Storming the News Gatekeepers
Tuesday, November 27, 2007
NEW YORK -- Aboard the crowded D train, rumbling into Brooklyn on the Manhattan Bridge, the inevitable rant explodes. A rant courtesy of Faye Anderson, whom we'll call Ms. CJ, a.k.a. Citizen Journalist. A rant directed at us, Mr. MSM, a.k.a. Mainstream Media, for all our perceived faults.
"It's not you, the journalist, it's the institution," Ms. CJ tells Mr. MSM. "You're not telling the whole story. . . . You've lost your credibility."
We listen, take notes, check if the tape recorder's working. No telling what Anderson might do if she's misquoted.
She's saying anyone can be a journalist, at least anyone with an Internet connection. Start a blog, she says, that's easy. (Hers is called Anderson at Large, nearly three years old and one of the more prominent blogs in the growing Afrosphere, the African American online political sphere, where Field Negro, Jack and Jill Politics and African American Political Pundit also are must-go-to sites.) Learn how to record a podcast, no sweat. (A few weeks ago she attended a podcasting camp in Boston.)
We wanted to say, hey, it's not that simple, this journalism thing, but we hold our tongue and keep listening. Fact is, independent of the candidates, voters -- you -- are interacting with the 2008 presidential election at an unprecedented level because of the Internet, YouTubing, Facebooking, Wikipedia-ing, et al. So why not call yourself a journalist and cover the campaign, too? Whether or not we MSMers like it, the loose, undefined, evolving cadre of CJs are here to stay.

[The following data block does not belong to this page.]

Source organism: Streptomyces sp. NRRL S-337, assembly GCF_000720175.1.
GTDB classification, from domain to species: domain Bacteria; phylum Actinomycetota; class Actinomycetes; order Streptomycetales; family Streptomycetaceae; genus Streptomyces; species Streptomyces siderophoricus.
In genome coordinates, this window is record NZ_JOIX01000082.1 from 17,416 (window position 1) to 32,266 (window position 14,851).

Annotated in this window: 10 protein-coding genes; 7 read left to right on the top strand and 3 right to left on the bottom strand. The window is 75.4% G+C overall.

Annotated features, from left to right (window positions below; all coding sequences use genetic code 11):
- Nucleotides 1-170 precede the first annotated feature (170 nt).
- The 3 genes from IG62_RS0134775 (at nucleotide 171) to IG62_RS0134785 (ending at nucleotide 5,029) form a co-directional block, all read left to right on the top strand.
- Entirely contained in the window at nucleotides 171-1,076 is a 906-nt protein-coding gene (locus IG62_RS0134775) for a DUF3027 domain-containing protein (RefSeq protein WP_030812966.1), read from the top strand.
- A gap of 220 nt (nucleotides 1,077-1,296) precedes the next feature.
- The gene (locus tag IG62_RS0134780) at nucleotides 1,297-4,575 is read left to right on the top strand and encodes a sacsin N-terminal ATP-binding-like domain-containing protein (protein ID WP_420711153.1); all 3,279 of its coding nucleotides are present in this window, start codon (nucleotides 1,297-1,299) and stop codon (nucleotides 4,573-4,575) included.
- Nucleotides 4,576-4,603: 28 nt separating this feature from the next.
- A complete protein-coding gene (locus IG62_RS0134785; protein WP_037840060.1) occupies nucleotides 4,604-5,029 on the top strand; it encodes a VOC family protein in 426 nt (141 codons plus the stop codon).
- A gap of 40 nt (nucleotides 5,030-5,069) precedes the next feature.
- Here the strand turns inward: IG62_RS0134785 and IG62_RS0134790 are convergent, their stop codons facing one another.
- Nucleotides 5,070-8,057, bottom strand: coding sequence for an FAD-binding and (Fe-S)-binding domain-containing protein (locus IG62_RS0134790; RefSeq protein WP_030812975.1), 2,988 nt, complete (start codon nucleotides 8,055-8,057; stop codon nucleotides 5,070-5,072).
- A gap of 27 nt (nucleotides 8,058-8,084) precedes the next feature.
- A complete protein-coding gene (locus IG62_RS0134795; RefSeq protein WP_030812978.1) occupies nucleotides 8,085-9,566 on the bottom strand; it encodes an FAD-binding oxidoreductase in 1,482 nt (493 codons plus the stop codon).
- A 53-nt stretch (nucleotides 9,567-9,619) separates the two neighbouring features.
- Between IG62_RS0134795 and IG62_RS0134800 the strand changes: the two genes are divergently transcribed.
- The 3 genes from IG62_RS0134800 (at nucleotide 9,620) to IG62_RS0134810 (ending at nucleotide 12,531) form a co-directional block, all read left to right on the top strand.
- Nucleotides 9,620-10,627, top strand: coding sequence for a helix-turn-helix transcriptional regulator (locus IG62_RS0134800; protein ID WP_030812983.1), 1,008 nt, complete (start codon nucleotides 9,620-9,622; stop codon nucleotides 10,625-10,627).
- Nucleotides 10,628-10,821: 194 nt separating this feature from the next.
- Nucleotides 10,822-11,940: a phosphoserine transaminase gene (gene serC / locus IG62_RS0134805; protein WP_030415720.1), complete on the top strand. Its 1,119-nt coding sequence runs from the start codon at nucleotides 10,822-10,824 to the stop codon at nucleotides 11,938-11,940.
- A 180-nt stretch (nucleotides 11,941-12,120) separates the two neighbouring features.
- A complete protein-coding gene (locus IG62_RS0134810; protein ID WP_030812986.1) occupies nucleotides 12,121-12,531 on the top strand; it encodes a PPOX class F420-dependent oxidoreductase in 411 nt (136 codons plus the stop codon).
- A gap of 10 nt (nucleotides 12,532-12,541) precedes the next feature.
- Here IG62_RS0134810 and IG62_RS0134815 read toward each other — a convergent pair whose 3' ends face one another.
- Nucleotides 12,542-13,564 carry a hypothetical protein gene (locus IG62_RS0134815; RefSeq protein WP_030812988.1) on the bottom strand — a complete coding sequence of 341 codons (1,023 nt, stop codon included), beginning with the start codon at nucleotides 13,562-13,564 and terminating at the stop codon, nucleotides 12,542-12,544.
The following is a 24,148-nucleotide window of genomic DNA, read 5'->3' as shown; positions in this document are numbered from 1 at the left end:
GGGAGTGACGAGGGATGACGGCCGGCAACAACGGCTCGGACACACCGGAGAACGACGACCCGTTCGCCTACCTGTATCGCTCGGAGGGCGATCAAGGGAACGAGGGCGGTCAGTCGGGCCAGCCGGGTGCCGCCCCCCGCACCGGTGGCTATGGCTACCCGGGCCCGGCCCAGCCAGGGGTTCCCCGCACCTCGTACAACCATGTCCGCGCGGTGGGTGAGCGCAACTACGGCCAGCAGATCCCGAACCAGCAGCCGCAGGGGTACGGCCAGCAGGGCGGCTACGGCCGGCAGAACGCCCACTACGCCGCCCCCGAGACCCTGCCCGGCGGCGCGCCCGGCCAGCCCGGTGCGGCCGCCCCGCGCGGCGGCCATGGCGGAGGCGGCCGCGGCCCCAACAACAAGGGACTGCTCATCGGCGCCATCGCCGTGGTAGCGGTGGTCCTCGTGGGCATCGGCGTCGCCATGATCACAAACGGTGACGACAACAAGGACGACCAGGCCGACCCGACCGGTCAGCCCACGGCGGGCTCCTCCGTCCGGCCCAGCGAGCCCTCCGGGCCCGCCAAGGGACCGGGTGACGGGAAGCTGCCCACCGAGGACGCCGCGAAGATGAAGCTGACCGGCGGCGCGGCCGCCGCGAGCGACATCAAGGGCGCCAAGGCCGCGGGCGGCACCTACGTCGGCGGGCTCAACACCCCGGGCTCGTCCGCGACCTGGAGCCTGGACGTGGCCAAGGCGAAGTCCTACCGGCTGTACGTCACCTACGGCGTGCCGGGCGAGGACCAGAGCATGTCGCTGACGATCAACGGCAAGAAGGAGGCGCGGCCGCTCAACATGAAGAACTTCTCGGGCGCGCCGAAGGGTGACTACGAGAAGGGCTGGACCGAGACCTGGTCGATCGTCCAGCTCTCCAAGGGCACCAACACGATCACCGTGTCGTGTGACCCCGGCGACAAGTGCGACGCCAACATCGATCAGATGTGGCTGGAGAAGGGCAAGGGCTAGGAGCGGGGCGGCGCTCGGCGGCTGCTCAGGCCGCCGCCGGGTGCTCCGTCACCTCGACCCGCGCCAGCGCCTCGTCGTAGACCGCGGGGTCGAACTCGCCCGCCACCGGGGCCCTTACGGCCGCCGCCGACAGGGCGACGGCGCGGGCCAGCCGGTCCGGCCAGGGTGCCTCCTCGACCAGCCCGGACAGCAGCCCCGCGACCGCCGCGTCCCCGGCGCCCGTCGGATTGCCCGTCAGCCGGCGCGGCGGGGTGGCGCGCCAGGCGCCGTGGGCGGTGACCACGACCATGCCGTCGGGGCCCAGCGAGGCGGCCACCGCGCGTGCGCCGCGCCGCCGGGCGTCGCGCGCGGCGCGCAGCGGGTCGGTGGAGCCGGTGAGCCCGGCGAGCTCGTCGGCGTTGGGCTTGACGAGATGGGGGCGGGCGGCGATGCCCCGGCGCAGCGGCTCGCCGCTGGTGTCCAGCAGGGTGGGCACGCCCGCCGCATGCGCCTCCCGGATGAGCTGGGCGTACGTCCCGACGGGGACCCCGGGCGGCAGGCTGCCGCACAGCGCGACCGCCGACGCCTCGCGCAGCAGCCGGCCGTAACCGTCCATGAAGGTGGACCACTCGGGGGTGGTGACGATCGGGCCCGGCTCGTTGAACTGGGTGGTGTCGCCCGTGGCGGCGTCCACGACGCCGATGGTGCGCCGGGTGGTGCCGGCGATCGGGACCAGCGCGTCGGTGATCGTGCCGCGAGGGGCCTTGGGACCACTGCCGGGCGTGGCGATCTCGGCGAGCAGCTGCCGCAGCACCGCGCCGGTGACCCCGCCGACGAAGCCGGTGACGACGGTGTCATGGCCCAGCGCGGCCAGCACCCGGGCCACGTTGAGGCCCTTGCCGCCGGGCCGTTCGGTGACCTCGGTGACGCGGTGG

They're blogging up a storm over at Huffington Post, on the liberal site's CJ-centric Off the Bus section. High school and college students are writing for Scoop08, where relatively experienced student journalists are guiding inexperienced student CJs. "This is the future of journalism, I think: journalists working with citizen journalists," says Scoop's co-founder, 18-year-old Alexander Heffner. MTV, not to be outdone, has launched its own CJ-oriented project. By January, a team of "mobile youth journalists," or MyJos, will be assigned to cover each state from their own point of view.
Citizen journalism is bringing folks, young and old, into the public square, giving voice to those who, in the pre-Internet era, may have felt voiceless.
But some challenge the value of all this citizen involvement. Questions pop up. Is it really "journalism"? Are "they" really "journalists"? What's the difference between citizen journalists and bloggers who write about politics?
"The term 'citizen journalist' has an Orwellian ring to it," says Andrew Keen, author of "The Cult of the Amateur," who's criticized the Web 2.0-Wikipedia world, where everyone can become their own editors.
"People are becoming Big Brother, either with a camcorder or a keyboard, and following the candidates around. It's ridiculous. You can't just be a great journalist, the same way you can't be a great chef or a great soccer player."
Journalists, he continues, "follow a set of standards, a code of ethics. Objectivity rules. That's not the case with citizen journalists. Anything goes in that world."
And sometimes the facts go out the window.